Chiong, when asked to substantiate Tulfo’s allegation against Aguirre, replied: “I am sure na si Ramon Tulfo ay may sariling intelligence network na iko-corroborate niya ‘yan (I am sure that Ramon Tulfo has his own intelligence network which can corroborate the allegation).”

    Aguirre, when asked to comment on Tulfo’s claims, denied the allegation and vowed to sue the presidential envoy.

    “The charges of Ramon Tulfo are absolute lies and a complete fabrication of Tulfo. I was told that he was the only one saying that in the Senate. That even his so-called whistleblower did not say what he was accusing me of,” Aguirre said in a statement sent to reporters.

    “I will again file new cases against Tulfo. Kahit saan (Anywhere). I could face anybody because I am completely innocent of his charges,” he said, noting that he had previously filed numerous libel and cyber libel cases against Tulfo before the Manila regional trial courts for his defamatory columns (not in the Malaya).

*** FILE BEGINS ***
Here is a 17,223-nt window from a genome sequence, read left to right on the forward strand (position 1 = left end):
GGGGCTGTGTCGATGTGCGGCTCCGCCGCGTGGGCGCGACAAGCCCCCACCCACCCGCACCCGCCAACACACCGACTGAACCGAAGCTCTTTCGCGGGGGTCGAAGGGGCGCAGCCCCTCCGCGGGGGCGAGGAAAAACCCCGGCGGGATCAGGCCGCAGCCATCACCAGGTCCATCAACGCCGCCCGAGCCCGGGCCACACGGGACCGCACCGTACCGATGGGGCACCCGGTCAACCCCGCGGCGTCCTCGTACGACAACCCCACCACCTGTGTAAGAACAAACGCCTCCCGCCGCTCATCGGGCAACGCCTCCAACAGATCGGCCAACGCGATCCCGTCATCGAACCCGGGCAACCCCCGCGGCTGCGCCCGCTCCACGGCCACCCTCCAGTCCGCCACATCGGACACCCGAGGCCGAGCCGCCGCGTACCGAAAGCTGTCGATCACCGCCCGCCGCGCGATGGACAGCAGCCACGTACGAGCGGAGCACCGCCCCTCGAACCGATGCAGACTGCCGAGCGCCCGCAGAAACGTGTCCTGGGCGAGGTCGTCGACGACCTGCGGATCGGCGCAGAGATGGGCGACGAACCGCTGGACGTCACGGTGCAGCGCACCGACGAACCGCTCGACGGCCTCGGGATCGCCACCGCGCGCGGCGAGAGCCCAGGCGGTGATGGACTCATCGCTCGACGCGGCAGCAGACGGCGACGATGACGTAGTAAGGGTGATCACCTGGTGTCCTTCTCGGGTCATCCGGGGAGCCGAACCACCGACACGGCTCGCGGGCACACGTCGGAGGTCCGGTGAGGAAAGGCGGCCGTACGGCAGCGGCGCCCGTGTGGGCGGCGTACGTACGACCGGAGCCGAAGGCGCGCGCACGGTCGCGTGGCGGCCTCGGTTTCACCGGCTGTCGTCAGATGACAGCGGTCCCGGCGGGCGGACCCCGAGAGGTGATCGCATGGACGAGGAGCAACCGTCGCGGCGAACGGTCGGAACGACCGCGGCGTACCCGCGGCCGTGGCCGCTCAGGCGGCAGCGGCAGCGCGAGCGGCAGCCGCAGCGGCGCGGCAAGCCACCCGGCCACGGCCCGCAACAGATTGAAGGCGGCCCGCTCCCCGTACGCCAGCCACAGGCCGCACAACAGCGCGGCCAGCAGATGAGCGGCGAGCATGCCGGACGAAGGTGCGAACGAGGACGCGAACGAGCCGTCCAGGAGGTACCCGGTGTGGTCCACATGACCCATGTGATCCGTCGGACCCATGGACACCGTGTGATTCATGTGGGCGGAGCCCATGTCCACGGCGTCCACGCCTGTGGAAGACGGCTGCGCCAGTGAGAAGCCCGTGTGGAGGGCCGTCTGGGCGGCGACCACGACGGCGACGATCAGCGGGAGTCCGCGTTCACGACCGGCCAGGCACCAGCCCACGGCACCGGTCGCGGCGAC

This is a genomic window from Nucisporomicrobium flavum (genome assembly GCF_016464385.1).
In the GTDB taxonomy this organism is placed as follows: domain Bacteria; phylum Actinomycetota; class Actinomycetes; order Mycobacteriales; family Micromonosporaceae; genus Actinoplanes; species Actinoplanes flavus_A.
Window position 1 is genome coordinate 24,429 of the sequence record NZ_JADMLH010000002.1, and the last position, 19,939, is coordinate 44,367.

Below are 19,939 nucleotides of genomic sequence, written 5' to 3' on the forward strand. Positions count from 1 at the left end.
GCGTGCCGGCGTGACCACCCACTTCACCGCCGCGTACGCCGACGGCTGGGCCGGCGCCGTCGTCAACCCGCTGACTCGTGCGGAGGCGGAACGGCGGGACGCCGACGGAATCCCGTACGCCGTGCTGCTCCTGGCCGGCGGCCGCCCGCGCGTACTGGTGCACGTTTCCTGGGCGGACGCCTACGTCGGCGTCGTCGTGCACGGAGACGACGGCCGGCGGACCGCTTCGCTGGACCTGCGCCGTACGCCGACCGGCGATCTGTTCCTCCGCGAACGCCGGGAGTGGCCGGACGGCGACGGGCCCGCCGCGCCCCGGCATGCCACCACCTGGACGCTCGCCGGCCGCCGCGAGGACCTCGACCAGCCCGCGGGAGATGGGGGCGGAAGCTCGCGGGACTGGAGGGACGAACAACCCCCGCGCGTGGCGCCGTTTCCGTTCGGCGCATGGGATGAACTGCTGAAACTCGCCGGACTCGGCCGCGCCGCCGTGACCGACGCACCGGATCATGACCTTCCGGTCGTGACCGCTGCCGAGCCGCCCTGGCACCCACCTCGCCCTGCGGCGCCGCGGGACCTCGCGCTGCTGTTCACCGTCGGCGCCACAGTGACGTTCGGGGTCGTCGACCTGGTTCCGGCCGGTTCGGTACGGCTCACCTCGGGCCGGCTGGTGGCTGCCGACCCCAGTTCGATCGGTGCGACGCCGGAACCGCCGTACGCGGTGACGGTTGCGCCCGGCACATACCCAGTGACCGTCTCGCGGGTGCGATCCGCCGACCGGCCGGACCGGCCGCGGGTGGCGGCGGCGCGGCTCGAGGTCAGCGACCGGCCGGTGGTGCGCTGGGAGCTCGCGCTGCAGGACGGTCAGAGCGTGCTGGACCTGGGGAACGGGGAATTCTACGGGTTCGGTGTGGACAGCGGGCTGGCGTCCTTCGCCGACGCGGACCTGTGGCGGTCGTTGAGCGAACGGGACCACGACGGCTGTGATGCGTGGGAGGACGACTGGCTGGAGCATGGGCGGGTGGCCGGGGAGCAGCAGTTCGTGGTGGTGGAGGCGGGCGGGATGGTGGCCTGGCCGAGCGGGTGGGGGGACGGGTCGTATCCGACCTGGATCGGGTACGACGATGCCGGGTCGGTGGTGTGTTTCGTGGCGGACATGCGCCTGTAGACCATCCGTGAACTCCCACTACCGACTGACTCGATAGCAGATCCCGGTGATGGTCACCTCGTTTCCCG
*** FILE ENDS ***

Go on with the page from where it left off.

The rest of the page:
Aguirre said Tulfo merely wanted to get back at him after he refused his request when he was still the DOJ chief to consolidate the libel cases filed by the religious group Iglesia Ni Cristo against Tulfo.

    Tulfo, he claimed, requested for the consolidation of the INC cases “because he was complaining of inconvenience and expenses traveling” to attend the hearings of the said cases.

    Committee chairwoman Sen. Risa Hontiveros said she will invite Aguirre in the hearing next week to shed light on Tulfo’s accusations.

    “At the very basic level, as a matter of fairness, we will invite former Sec Aguirre for him to explain. We cannot just dismiss this simply as hearsay because there are evidence, according to Chiong which was corroborated by Mr. Tulfo and another person and looking at the whole body, there seems to be evidence that would stand up,” Hontiveros said without giving details who the third person was.